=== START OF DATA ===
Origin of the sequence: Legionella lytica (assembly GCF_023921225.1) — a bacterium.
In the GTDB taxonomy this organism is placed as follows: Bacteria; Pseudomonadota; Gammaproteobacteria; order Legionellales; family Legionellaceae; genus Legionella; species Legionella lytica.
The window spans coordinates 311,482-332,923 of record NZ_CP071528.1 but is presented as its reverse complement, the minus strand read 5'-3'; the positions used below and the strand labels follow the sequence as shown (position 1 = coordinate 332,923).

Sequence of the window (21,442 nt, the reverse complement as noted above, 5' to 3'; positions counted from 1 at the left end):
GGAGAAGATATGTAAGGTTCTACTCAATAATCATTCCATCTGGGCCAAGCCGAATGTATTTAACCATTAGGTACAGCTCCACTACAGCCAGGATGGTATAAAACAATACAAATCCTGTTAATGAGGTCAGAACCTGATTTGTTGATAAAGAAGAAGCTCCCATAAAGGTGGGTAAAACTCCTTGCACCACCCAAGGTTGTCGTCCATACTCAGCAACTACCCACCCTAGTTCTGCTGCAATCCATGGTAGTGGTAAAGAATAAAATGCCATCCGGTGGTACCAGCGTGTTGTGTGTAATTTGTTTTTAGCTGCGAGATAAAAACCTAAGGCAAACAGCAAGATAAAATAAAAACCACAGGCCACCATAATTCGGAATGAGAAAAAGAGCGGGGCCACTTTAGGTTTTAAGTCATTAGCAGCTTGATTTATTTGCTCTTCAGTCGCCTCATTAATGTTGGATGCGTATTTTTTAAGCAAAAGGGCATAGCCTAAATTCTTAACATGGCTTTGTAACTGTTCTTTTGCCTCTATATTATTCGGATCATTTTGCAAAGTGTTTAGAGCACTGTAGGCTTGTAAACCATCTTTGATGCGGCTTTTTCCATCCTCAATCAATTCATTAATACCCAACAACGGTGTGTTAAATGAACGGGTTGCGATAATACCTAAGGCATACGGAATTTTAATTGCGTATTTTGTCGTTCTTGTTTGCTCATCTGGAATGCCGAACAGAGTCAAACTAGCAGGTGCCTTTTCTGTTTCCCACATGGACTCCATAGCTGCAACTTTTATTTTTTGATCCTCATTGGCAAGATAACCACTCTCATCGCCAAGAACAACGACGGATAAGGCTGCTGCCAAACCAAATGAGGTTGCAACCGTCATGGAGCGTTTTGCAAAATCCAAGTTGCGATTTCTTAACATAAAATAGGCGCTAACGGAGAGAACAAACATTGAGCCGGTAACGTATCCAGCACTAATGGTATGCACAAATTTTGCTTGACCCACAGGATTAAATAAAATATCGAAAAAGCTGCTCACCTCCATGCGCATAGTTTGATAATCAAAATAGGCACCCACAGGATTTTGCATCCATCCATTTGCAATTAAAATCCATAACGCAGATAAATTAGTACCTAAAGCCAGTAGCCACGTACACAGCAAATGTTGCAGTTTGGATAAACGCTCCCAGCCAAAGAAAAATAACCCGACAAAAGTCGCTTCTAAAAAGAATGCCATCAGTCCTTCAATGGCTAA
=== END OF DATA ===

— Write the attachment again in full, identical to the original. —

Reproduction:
Origin of the sequence: Legionella lytica (assembly GCF_023921225.1) — a bacterium.
In the GTDB taxonomy this organism is placed as follows: Bacteria; Pseudomonadota; Gammaproteobacteria; order Legionellales; family Legionellaceae; genus Legionella; species Legionella lytica.
The window spans coordinates 311,482-332,923 of record NZ_CP071528.1 but is presented as its reverse complement, the minus strand read 5'-3'; the positions used below and the strand labels follow the sequence as shown (position 1 = coordinate 332,923).

Sequence of the window (21,442 nt, the reverse complement as noted above, 5' to 3'; positions counted from 1 at the left end):
GGAGAAGATATGTAAGGTTCTACTCAATAATCATTCCATCTGGGCCAAGCCGAATGTATTTAACCATTAGGTACAGCTCCACTACAGCCAGGATGGTATAAAACAATACAAATCCTGTTAATGAGGTCAGAACCTGATTTGTTGATAAAGAAGAAGCTCCCATAAAGGTGGGTAAAACTCCTTGCACCACCCAAGGTTGTCGTCCATACTCAGCAACTACCCACCCTAGTTCTGCTGCAATCCATGGTAGTGGTAAAGAATAAAATGCCATCCGGTGGTACCAGCGTGTTGTGTGTAATTTGTTTTTAGCTGCGAGATAAAAACCTAAGGCAAACAGCAAGATAAAATAAAAACCACAGGCCACCATAATTCGGAATGAGAAAAAGAGCGGGGCCACTTTAGGTTTTAAGTCATTAGCAGCTTGATTTATTTGCTCTTCAGTCGCCTCATTAATGTTGGATGCGTATTTTTTAAGCAAAAGGGCATAGCCTAAATTCTTAACATGGCTTTGTAACTGTTCTTTTGCCTCTATATTATTCGGATCATTTTGCAAAGTGTTTAGAGCACTGTAGGCTTGTAAACCATCTTTGATGCGGCTTTTTCCATCCTCAATCAATTCATTAATACCCAACAACGGTGTGTTAAATGAACGGGTTGCGATAATACCTAAGGCATACGGAATTTTAATTGCGTATTTTGTCGTTCTTGTTTGCTCATCTGGAATGCCGAACAGAGTCAAACTAGCAGGTGCCTTTTCTGTTTCCCACATGGACTCCATAGCTGCAACTTTTATTTTTTGATCCTCATTGGCAAGATAACCACTCTCATCGCCAAGAACAACGACGGATAAGGCTGCTGCCAAACCAAATGAGGTTGCAACCGTCATGGAGCGTTTTGCAAAATCCAAGTTGCGATTTCTTAACATAAAATAGGCGCTAACGGAGAGAACAAACATTGAGCCGGTAACGTATCCAGCACTAATGGTATGCACAAATTTTGCTTGACCCACAGGATTAAATAAAATATCGAAAAAGCTGCTCACCTCCATGCGCATAGTTTGATAATCAAAATAGGCACCCACAGGATTTTGCATCCATCCATTTGCAATTAAAATCCATAACGCAGATAAATTAGTACCTAAAGCCAGTAGCCACGTACACAGCAAATGTTGCAGTTTGGATAAACGCTCCCAGCCAAAGAAAAATAACCCGACAAAAGTCGCTTCTAAAAAGAATGCCATCAGTCCTTCAATGGCTAA